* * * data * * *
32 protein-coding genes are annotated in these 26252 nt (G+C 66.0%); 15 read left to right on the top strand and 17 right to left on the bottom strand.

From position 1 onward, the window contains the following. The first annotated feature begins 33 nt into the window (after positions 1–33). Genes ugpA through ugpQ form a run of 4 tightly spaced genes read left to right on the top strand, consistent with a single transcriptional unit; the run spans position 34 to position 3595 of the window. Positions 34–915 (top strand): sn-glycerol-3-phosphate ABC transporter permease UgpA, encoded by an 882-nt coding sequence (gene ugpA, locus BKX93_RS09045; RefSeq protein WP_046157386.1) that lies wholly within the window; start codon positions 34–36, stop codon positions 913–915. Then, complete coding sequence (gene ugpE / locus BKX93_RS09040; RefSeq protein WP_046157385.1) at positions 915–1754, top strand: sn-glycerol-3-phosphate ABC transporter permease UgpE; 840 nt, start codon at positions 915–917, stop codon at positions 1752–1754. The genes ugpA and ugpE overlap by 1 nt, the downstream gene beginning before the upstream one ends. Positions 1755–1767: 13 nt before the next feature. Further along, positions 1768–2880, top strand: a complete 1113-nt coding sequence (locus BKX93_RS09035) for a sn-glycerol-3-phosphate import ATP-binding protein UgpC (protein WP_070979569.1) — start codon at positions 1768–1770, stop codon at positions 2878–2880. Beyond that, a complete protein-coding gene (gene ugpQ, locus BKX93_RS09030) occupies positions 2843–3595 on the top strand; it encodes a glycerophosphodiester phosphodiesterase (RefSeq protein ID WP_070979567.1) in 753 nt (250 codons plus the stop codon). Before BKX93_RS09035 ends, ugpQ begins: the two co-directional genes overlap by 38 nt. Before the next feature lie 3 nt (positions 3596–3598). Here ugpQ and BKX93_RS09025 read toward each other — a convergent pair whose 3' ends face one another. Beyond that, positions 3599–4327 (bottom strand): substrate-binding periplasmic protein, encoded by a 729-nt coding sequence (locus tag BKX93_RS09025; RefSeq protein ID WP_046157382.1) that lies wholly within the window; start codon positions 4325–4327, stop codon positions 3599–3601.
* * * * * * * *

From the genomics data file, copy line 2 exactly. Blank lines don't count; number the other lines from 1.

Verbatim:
From position 1 onward, the window contains the following. The first annotated feature begins 33 nt into the window (after positions 1–33). Genes ugpA through ugpQ form a run of 4 tightly spaced genes read left to right on the top strand, consistent with a single transcriptional unit; the run spans position 34 to position 3595 of the window. Positions 34–915 (top strand): sn-glycerol-3-phosphate ABC transporter permease UgpA, encoded by an 882-nt coding sequence (gene ugpA, locus BKX93_RS09045; RefSeq protein WP_046157386.1) that lies wholly within the window; start codon positions 34–36, stop codon positions 913–915. Then, complete coding sequence (gene ugpE / locus BKX93_RS09040; RefSeq protein WP_046157385.1) at positions 915–1754, top strand: sn-glycerol-3-phosphate ABC transporter permease UgpE; 840 nt, start codon at positions 915–917, stop codon at positions 1752–1754. The genes ugpA and ugpE overlap by 1 nt, the downstream gene beginning before the upstream one ends. Positions 1755–1767: 13 nt before the next feature. Further along, positions 1768–2880, top strand: a complete 1113-nt coding sequence (locus BKX93_RS09035) for a sn-glycerol-3-phosphate import ATP-binding protein UgpC (protein WP_070979569.1) — start codon at positions 1768–1770, stop codon at positions 2878–2880. Beyond that, a complete protein-coding gene (gene ugpQ, locus BKX93_RS09030) occupies positions 2843–3595 on the top strand; it encodes a glycerophosphodiester phosphodiesterase (RefSeq protein ID WP_070979567.1) in 753 nt (250 codons plus the stop codon). Before BKX93_RS09035 ends, ugpQ begins: the two co-directional genes overlap by 38 nt. Before the next feature lie 3 nt (positions 3596–3598). Here ugpQ and BKX93_RS09025 read toward each other — a convergent pair whose 3' ends face one another. Beyond that, positions 3599–4327 (bottom strand): substrate-binding periplasmic protein, encoded by a 729-nt coding sequence (locus tag BKX93_RS09025; RefSeq protein ID WP_046157382.1) that lies wholly within the window; start codon positions 4325–4327, stop codon positions 3599–3601.